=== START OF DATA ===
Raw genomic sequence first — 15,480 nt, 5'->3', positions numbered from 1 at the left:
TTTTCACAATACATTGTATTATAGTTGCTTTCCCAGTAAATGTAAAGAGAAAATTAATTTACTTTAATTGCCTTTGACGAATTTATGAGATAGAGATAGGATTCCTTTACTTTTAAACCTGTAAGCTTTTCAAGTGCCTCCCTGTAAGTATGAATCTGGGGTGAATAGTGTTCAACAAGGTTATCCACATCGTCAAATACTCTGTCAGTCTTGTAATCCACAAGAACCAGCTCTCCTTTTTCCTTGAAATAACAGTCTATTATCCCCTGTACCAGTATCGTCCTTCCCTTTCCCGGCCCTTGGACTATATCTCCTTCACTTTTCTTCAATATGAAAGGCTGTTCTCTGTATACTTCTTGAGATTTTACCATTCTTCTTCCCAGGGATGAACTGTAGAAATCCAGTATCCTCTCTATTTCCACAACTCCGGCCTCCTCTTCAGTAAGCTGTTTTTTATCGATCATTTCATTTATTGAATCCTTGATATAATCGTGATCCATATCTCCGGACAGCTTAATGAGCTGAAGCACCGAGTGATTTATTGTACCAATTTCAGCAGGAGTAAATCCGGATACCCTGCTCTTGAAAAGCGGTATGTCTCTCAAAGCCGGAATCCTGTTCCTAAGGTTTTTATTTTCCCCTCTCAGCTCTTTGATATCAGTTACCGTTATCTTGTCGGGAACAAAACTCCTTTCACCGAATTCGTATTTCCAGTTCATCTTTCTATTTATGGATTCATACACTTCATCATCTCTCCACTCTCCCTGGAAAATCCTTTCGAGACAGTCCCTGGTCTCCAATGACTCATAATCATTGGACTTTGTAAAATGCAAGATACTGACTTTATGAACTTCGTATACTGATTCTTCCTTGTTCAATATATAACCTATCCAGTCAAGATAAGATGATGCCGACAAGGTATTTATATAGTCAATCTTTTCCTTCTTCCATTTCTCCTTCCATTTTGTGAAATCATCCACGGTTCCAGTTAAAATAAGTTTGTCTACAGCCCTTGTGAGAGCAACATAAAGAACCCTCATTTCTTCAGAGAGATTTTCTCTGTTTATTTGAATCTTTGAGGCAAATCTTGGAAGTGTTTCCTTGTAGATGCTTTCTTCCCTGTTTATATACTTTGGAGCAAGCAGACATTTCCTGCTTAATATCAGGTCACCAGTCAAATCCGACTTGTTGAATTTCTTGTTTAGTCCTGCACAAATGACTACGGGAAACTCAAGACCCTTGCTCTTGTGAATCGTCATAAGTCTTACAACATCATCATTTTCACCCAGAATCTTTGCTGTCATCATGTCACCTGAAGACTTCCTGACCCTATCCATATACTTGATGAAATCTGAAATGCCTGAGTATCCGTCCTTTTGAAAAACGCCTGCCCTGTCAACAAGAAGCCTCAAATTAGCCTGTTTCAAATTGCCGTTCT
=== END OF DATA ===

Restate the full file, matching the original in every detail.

Raw genomic sequence first — 15,480 nt, 5'->3', positions numbered from 1 at the left:
TTTTCACAATACATTGTATTATAGTTGCTTTCCCAGTAAATGTAAAGAGAAAATTAATTTACTTTAATTGCCTTTGACGAATTTATGAGATAGAGATAGGATTCCTTTACTTTTAAACCTGTAAGCTTTTCAAGTGCCTCCCTGTAAGTATGAATCTGGGGTGAATAGTGTTCAACAAGGTTATCCACATCGTCAAATACTCTGTCAGTCTTGTAATCCACAAGAACCAGCTCTCCTTTTTCCTTGAAATAACAGTCTATTATCCCCTGTACCAGTATCGTCCTTCCCTTTCCCGGCCCTTGGACTATATCTCCTTCACTTTTCTTCAATATGAAAGGCTGTTCTCTGTATACTTCTTGAGATTTTACCATTCTTCTTCCCAGGGATGAACTGTAGAAATCCAGTATCCTCTCTATTTCCACAACTCCGGCCTCCTCTTCAGTAAGCTGTTTTTTATCGATCATTTCATTTATTGAATCCTTGATATAATCGTGATCCATATCTCCGGACAGCTTAATGAGCTGAAGCACCGAGTGATTTATTGTACCAATTTCAGCAGGAGTAAATCCGGATACCCTGCTCTTGAAAAGCGGTATGTCTCTCAAAGCCGGAATCCTGTTCCTAAGGTTTTTATTTTCCCCTCTCAGCTCTTTGATATCAGTTACCGTTATCTTGTCGGGAACAAAACTCCTTTCACCGAATTCGTATTTCCAGTTCATCTTTCTATTTATGGATTCATACACTTCATCATCTCTCCACTCTCCCTGGAAAATCCTTTCGAGACAGTCCCTGGTCTCCAATGACTCATAATCATTGGACTTTGTAAAATGCAAGATACTGACTTTATGAACTTCGTATACTGATTCTTCCTTGTTCAATATATAACCTATCCAGTCAAGATAAGATGATGCCGACAAGGTATTTATATAGTCAATCTTTTCCTTCTTCCATTTCTCCTTCCATTTTGTGAAATCATCCACGGTTCCAGTTAAAATAAGTTTGTCTACAGCCCTTGTGAGAGCAACATAAAGAACCCTCATTTCTTCAGAGAGATTTTCTCTGTTTATTTGAATCTTTGAGGCAAATCTTGGAAGTGTTTCCTTGTAGATGCTTTCTTCCCTGTTTATATACTTTGGAGCAAGCAGACATTTCCTGCTTAATATCAGGTCACCAGTCAAATCCGACTTGTTGAATTTCTTGTTTAGTCCTGCACAAATGACTACGGGAAACTCAAGACCCTTGCTCTTGTGAATCGTCATAAGTCTTACAACATCATCATTTTCACCCAGAATCTTTGCTGTCATCATGTCACCTGAAGACTTCCTGACCCTATCCATATACTTGATGAAATCTGAAATGCCTGAGTATCCGTCCTTTTGAAAAACGCCTGCCCTGTCAACAAGAAGCCTCAAATTAGCCTGTTTCAAATTGCCGTTCT